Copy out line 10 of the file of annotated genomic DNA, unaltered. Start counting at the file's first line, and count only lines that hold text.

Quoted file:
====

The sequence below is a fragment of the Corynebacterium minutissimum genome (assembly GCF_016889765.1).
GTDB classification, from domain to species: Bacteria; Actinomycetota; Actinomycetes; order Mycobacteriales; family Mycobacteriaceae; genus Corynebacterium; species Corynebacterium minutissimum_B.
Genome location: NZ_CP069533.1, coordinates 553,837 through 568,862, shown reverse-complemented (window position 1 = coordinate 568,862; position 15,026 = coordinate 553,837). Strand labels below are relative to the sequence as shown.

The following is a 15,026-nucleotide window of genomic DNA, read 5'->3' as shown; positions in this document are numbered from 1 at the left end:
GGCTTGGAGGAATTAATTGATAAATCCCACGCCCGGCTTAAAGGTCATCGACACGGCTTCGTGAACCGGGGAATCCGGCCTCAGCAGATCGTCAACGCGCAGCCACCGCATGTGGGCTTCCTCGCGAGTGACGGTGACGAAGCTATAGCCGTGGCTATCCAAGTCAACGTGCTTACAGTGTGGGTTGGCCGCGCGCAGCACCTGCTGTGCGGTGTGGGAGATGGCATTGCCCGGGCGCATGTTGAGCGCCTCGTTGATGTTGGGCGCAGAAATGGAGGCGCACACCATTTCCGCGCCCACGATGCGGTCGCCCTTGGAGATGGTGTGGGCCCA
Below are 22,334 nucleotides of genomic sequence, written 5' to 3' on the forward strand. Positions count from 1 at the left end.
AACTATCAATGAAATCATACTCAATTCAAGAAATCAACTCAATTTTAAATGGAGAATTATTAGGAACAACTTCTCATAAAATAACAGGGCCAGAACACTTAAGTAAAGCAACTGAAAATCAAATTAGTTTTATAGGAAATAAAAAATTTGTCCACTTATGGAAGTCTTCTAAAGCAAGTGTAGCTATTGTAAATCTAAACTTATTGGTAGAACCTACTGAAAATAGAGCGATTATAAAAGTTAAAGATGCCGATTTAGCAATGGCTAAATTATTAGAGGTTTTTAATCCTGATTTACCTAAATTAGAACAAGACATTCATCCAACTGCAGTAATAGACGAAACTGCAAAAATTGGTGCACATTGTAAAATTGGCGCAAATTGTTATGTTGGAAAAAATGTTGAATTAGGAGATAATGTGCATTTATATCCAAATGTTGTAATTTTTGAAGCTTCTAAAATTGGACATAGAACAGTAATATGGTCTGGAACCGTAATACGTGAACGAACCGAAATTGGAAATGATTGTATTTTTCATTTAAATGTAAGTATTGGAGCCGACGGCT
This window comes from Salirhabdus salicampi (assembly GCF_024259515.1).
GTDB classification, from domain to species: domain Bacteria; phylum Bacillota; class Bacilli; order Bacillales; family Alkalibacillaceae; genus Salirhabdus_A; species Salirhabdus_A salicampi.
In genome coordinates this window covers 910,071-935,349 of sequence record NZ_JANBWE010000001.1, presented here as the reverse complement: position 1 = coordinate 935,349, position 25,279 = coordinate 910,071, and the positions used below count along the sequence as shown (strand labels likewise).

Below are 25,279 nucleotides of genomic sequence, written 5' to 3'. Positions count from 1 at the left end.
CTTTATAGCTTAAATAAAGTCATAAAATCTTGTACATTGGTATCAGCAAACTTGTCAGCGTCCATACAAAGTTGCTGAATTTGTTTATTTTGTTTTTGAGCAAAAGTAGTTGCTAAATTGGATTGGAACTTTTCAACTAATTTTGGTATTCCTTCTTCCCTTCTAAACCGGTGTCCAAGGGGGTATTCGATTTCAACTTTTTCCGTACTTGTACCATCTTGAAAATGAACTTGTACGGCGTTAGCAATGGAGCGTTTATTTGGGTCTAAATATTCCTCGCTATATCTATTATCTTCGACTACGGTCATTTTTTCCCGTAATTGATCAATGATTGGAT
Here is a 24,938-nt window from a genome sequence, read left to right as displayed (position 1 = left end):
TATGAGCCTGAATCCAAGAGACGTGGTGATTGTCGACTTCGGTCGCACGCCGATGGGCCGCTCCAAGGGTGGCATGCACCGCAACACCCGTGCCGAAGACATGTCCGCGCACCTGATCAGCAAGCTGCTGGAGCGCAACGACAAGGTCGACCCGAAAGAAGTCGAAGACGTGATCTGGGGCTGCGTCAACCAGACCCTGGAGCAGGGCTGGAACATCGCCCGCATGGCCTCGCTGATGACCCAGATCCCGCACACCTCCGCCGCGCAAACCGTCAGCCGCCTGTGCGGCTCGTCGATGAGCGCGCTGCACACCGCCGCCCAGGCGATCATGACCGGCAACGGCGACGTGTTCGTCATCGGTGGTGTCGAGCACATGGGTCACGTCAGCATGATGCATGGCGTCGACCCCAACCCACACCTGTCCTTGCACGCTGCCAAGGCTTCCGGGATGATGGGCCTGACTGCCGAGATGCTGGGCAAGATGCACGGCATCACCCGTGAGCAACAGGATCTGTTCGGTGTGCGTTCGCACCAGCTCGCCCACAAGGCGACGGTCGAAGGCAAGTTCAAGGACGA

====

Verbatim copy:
In genome coordinates this window covers 910,071-935,349 of sequence record NZ_JANBWE010000001.1, presented here as the reverse complement: position 1 = coordinate 935,349, position 25,279 = coordinate 910,071, and the positions used below count along the sequence as shown (strand labels likewise).